Dangers Multiply At Intersections

Even at controlled intersections with traffic lights, stop signs and crosswalks, drivers face dangers from every direction.

Even at controlled intersections with traffic lights, stop signs and crosswalks, drivers face dangers from every direction.

Vehicle crashes at intersections continue to be at the top of all statistical data analyzing the frequency of on-road crashes. According to the data from the Fatality Analysis Reporting System (FARS), about 45% of an estimated 5.8 million crashes that occurred in the United States were intersection-related incidents. The National Highway Traffic Safety Administration (NHTSA) has reported that most intersection crashes may be attributed to drivers’ inattention while crossing over at intersections, turning with obstructed views, misjudgment of oncoming drivers’ speeds while turning left and a false assumption of others’ actions while turning right. The Agency also reports that more than 40% of pedestrian accidents occur at intersections.

Points of Conflict
Intersection crashes occur because these are the locations where two or more roads cross each other and activities such as turning left, crossing over and turning right have the potential for conflicts resulting in crashes. Even at controlled intersections with traffic lights, stop signs and crosswalks, drivers face dangers from every direction. Other drivers running red lights to your right and left, oncoming traffic turning in front of you, pedestrians in crosswalks or stepping off curbs into your path, traffic stopping suddenly in front of you, all present multiple hazard situations and demand your full attention.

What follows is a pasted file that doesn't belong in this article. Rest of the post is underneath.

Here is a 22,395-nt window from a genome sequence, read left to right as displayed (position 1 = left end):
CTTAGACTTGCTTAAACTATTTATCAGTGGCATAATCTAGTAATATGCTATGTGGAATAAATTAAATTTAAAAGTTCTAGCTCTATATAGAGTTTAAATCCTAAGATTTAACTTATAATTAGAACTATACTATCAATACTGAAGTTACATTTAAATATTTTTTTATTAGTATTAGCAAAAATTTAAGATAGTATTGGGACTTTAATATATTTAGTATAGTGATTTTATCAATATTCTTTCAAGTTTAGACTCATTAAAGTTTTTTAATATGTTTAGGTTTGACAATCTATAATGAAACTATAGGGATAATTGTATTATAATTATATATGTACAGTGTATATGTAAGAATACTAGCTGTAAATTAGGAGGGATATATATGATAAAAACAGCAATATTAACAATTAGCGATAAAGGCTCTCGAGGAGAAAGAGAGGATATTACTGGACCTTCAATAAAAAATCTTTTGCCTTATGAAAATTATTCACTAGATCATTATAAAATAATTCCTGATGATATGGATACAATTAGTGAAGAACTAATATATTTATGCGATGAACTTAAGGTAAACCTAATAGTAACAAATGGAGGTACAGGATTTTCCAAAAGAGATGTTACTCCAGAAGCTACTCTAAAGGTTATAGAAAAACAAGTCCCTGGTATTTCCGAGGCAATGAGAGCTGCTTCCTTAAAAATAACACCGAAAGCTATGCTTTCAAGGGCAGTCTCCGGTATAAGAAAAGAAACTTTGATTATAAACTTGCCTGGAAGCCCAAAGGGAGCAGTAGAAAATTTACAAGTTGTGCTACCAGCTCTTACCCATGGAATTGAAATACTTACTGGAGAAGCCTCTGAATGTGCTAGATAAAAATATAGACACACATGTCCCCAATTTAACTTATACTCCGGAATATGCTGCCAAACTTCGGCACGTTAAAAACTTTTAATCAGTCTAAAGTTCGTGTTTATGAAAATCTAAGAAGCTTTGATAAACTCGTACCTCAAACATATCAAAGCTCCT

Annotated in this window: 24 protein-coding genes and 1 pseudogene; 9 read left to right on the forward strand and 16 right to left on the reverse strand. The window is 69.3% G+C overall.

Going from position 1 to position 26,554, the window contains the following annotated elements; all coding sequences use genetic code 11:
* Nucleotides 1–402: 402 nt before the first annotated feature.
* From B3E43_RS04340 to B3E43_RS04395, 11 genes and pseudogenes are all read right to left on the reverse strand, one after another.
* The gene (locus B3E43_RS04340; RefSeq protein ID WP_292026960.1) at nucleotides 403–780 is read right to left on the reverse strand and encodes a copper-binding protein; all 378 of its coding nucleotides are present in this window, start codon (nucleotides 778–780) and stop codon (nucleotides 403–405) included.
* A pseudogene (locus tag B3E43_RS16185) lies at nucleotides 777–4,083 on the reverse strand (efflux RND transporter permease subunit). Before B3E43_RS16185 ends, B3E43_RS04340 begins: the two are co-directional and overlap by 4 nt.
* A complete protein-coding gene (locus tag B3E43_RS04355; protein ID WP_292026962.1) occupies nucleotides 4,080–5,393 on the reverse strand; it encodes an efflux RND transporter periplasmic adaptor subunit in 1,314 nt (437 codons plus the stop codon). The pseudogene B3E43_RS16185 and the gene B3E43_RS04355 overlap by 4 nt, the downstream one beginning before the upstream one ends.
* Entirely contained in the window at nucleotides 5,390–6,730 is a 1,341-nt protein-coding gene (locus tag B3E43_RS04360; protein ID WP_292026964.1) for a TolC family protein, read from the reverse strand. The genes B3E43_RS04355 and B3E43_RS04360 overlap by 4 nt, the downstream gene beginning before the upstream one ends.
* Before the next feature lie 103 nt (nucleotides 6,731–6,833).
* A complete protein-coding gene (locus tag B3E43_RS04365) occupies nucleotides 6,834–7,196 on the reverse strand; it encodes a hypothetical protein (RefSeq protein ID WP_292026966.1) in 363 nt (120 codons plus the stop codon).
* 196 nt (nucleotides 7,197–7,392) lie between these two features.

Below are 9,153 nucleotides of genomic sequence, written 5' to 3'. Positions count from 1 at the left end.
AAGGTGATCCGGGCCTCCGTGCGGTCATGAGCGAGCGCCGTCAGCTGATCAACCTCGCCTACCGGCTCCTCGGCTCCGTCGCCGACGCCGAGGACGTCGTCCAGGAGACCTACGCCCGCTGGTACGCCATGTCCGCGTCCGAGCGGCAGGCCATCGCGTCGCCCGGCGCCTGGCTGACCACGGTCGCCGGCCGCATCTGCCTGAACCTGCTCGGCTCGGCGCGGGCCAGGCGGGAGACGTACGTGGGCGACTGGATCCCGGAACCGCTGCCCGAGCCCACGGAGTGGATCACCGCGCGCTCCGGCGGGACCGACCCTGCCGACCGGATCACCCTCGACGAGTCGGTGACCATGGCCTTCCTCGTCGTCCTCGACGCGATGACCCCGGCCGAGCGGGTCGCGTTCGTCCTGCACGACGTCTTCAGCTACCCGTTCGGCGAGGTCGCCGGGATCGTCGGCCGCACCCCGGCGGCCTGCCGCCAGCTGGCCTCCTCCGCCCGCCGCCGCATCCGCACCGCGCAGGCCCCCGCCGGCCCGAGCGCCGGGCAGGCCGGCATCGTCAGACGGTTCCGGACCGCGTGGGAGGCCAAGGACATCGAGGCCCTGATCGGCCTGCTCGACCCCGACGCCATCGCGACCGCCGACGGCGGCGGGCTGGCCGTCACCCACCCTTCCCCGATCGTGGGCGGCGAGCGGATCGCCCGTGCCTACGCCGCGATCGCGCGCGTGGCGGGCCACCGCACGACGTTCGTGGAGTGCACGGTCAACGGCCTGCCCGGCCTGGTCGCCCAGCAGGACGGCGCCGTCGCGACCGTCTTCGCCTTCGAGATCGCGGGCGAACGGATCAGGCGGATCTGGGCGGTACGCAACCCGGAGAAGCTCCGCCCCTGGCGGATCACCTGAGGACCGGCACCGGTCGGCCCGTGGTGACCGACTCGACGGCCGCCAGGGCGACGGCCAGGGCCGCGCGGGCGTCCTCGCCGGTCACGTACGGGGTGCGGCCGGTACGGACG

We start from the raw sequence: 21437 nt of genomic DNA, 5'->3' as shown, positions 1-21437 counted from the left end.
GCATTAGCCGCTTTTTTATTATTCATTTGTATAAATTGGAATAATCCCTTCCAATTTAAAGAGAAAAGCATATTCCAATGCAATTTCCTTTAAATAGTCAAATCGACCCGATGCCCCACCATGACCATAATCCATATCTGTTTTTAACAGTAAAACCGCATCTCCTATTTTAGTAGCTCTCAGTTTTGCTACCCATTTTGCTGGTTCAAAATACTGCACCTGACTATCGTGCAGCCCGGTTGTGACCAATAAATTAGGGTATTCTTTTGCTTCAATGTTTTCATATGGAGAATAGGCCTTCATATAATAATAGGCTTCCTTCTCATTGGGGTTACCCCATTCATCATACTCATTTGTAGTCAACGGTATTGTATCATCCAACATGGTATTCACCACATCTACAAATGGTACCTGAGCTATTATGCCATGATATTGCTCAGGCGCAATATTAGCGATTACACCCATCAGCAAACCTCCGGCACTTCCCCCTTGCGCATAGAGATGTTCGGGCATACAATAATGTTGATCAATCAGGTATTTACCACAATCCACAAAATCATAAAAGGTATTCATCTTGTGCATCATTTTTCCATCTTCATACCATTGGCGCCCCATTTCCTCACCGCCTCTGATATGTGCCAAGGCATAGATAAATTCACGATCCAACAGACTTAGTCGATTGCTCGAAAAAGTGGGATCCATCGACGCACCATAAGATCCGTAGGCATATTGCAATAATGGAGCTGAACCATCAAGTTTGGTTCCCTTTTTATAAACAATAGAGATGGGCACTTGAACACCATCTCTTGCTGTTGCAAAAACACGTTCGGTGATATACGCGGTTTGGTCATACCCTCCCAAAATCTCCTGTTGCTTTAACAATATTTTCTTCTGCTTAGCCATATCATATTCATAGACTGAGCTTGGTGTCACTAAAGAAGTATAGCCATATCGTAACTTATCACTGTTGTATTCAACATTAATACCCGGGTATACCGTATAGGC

Defensive Techniques
Your first duty as you approach an intersection is to stay alert to what is going on around you. Keep your eyes moving ahead, left, right and left again. Note whether a traffic light has been green for some time and whether the “Don’t Walk” signs are flashing, indicating your light is getting ready to change from green to red. Cover your brake as you approach to help you slow down and give you extra time to react if something goes wrong. If you are stopped at a red light and it turns green, pause for a second or two before proceeding to help defend against drivers who run their red light and pedestrians either crossing at the last minute or who may be distracted with cell phones or other electronic devices.

Leave Room To Maneuver
Make sure you have enough room between you and a vehicle stopped ahead of you at an intersection. If that vehicle breaks down when the light turns green, you will be able to move around it without having to back up in traffic. When making turns at intersections, be prepared to come to a full stop, especially on a crowded street where pedestrians are present. Pedestrians in crosswalks, either in front of you when turning right or in your blind spots when turning left, could present a conflict. Oncoming traffic can also be dangerous if you’re not alert or underestimate the speed of vehicles coming at you. Slow down or stop until you are sure it’s safe to proceed. Finally, when it’s legal to turn right on red or when you come to a stop sign, come to a full stop before proceeding. It just makes good safety sense.